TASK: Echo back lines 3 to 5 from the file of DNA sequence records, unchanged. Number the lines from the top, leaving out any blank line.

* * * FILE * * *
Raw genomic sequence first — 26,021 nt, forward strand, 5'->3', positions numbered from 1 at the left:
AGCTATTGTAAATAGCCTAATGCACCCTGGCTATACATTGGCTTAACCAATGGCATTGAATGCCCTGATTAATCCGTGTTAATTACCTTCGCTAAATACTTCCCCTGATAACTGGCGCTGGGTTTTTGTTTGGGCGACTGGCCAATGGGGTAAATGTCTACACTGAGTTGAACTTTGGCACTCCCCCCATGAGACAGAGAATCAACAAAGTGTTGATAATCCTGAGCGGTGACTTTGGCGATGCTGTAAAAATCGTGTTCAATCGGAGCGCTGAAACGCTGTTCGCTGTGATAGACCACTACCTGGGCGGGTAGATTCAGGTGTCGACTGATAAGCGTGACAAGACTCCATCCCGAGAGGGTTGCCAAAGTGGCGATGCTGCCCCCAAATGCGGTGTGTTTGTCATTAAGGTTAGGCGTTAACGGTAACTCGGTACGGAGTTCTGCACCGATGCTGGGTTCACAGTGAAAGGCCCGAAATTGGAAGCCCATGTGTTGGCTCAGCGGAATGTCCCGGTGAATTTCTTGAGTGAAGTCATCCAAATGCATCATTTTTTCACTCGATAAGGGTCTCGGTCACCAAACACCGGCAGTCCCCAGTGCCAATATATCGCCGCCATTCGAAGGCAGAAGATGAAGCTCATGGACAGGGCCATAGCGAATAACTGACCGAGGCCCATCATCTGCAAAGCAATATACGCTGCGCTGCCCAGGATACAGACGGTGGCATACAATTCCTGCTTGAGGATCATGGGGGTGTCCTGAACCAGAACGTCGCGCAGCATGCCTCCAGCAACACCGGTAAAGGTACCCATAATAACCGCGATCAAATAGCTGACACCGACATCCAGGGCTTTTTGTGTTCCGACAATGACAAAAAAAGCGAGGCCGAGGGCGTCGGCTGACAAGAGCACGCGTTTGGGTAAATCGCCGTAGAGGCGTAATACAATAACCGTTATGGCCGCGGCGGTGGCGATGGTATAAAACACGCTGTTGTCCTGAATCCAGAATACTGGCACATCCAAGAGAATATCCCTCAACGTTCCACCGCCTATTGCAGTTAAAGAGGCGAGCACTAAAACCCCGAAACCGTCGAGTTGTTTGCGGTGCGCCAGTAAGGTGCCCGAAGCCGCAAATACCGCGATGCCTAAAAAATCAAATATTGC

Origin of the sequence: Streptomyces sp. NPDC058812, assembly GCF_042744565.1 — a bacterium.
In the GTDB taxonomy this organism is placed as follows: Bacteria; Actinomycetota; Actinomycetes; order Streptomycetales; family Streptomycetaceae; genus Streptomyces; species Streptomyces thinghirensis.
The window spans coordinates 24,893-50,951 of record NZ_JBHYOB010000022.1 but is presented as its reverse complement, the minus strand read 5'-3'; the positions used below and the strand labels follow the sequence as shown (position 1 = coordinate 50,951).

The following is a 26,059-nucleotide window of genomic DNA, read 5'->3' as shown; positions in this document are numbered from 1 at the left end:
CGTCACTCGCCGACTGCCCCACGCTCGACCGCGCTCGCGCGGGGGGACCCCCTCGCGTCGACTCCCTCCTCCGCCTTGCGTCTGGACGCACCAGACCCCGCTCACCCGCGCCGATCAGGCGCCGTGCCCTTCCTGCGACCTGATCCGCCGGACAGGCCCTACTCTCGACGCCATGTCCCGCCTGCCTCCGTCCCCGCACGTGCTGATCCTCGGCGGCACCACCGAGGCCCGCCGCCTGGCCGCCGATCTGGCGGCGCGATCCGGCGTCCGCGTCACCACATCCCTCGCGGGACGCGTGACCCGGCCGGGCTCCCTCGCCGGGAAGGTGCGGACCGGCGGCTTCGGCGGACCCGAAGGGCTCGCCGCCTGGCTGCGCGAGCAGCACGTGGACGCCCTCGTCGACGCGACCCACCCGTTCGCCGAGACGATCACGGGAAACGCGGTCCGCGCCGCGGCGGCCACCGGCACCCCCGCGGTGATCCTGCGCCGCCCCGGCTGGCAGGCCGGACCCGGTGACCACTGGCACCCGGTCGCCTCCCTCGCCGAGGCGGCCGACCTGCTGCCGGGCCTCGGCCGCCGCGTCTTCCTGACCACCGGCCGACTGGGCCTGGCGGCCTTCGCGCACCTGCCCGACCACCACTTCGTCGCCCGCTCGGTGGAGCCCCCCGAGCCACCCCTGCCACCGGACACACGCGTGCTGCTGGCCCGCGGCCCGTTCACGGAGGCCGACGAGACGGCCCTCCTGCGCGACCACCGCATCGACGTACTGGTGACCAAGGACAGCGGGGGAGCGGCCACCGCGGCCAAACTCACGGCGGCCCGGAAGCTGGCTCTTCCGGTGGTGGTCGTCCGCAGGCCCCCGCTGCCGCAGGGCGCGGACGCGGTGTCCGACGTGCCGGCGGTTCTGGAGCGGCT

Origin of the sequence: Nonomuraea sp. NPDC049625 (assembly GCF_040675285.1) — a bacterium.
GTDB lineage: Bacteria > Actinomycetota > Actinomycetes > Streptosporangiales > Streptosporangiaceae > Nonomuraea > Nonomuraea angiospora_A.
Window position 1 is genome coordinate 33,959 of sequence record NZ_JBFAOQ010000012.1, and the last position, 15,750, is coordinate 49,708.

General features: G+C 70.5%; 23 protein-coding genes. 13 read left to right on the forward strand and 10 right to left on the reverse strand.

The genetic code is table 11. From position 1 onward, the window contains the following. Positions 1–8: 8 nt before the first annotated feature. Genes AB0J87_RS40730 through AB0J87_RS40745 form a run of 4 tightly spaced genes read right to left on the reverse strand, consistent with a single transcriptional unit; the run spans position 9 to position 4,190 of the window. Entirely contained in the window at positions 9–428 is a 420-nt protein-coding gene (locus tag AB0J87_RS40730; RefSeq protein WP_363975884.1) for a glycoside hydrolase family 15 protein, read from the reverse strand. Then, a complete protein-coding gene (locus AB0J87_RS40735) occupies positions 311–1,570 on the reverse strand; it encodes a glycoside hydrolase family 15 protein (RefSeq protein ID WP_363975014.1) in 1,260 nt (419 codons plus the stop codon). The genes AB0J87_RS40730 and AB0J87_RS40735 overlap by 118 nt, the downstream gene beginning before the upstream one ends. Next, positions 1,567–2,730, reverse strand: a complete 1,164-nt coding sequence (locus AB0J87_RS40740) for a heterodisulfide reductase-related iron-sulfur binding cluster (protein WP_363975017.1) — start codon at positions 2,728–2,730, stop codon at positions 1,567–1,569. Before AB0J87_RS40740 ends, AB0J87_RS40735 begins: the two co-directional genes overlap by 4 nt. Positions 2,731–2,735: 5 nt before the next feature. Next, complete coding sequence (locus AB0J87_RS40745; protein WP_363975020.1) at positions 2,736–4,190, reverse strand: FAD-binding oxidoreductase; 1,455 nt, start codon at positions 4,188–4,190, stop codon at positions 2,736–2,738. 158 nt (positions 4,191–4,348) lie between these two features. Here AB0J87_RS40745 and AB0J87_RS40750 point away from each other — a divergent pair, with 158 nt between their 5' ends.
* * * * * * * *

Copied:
Origin of the sequence: Streptomyces sp. NPDC058812, assembly GCF_042744565.1 — a bacterium.
In the GTDB taxonomy this organism is placed as follows: Bacteria; Actinomycetota; Actinomycetes; order Streptomycetales; family Streptomycetaceae; genus Streptomyces; species Streptomyces thinghirensis.
The window spans coordinates 24,893-50,951 of record NZ_JBHYOB010000022.1 but is presented as its reverse complement, the minus strand read 5'-3'; the positions used below and the strand labels follow the sequence as shown (position 1 = coordinate 50,951).